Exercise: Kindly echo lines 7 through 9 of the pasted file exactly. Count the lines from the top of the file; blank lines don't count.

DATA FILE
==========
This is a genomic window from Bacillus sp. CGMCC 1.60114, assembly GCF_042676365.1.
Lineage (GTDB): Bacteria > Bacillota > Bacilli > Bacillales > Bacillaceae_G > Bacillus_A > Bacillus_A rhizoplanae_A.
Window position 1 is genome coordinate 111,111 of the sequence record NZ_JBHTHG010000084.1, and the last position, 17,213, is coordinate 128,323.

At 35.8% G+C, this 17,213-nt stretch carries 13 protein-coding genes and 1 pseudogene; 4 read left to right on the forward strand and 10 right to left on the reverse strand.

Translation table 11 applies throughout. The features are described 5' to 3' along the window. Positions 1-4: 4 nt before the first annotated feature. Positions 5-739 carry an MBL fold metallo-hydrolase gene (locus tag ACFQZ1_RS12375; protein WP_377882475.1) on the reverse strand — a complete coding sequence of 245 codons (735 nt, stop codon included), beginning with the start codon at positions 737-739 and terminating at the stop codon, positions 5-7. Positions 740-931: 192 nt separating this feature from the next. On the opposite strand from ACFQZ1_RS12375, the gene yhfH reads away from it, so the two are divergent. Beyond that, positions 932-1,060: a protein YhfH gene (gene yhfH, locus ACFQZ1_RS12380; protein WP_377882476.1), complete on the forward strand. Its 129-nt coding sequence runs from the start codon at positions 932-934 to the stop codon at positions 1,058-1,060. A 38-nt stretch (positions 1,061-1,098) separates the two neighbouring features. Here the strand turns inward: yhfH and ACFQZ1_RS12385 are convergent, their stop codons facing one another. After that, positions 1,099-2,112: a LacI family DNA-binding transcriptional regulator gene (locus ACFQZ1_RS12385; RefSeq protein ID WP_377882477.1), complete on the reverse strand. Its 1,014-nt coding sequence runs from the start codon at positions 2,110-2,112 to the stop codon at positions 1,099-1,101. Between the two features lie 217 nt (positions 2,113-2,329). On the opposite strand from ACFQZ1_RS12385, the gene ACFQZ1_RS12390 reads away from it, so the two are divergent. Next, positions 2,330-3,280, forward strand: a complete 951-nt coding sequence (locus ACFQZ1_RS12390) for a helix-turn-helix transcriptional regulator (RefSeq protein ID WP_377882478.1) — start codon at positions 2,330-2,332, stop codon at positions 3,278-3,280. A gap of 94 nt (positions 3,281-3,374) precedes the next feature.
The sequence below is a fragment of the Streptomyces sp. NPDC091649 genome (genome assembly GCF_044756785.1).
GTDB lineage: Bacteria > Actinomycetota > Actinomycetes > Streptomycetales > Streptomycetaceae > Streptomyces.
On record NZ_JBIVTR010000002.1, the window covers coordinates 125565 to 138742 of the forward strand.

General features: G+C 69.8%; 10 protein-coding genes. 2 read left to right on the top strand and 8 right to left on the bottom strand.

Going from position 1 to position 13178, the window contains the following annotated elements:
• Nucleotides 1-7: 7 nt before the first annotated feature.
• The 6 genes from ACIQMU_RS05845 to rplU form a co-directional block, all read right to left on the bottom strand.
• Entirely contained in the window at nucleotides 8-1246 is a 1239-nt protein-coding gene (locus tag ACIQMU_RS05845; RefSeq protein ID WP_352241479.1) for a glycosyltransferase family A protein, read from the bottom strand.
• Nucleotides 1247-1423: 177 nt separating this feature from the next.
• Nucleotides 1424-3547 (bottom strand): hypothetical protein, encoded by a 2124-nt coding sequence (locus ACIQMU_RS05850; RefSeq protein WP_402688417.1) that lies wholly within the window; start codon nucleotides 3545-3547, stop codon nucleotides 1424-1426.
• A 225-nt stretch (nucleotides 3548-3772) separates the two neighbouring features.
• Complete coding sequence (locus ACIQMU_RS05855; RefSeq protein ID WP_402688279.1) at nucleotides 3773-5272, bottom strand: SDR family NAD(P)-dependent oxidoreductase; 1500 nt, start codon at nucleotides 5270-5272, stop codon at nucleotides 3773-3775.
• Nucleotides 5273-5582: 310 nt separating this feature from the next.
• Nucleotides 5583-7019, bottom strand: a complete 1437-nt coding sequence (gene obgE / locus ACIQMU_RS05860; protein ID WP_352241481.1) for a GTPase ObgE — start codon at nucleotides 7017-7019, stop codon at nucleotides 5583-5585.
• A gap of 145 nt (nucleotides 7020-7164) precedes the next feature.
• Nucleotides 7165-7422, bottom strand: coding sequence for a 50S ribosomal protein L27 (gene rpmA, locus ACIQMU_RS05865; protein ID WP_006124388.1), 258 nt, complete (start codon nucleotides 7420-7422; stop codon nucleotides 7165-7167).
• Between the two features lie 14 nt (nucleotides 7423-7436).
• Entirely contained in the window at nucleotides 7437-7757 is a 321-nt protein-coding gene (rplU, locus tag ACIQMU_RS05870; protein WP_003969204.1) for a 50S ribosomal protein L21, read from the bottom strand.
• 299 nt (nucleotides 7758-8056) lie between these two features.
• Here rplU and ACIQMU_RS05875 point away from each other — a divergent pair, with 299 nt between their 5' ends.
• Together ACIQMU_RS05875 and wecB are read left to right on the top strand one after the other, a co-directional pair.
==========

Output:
GTDB lineage: Bacteria > Actinomycetota > Actinomycetes > Streptomycetales > Streptomycetaceae > Streptomyces.
On record NZ_JBIVTR010000002.1, the window covers coordinates 125565 to 138742 of the forward strand.

General features: G+C 69.8%; 10 protein-coding genes. 2 read left to right on the top strand and 8 right to left on the bottom strand.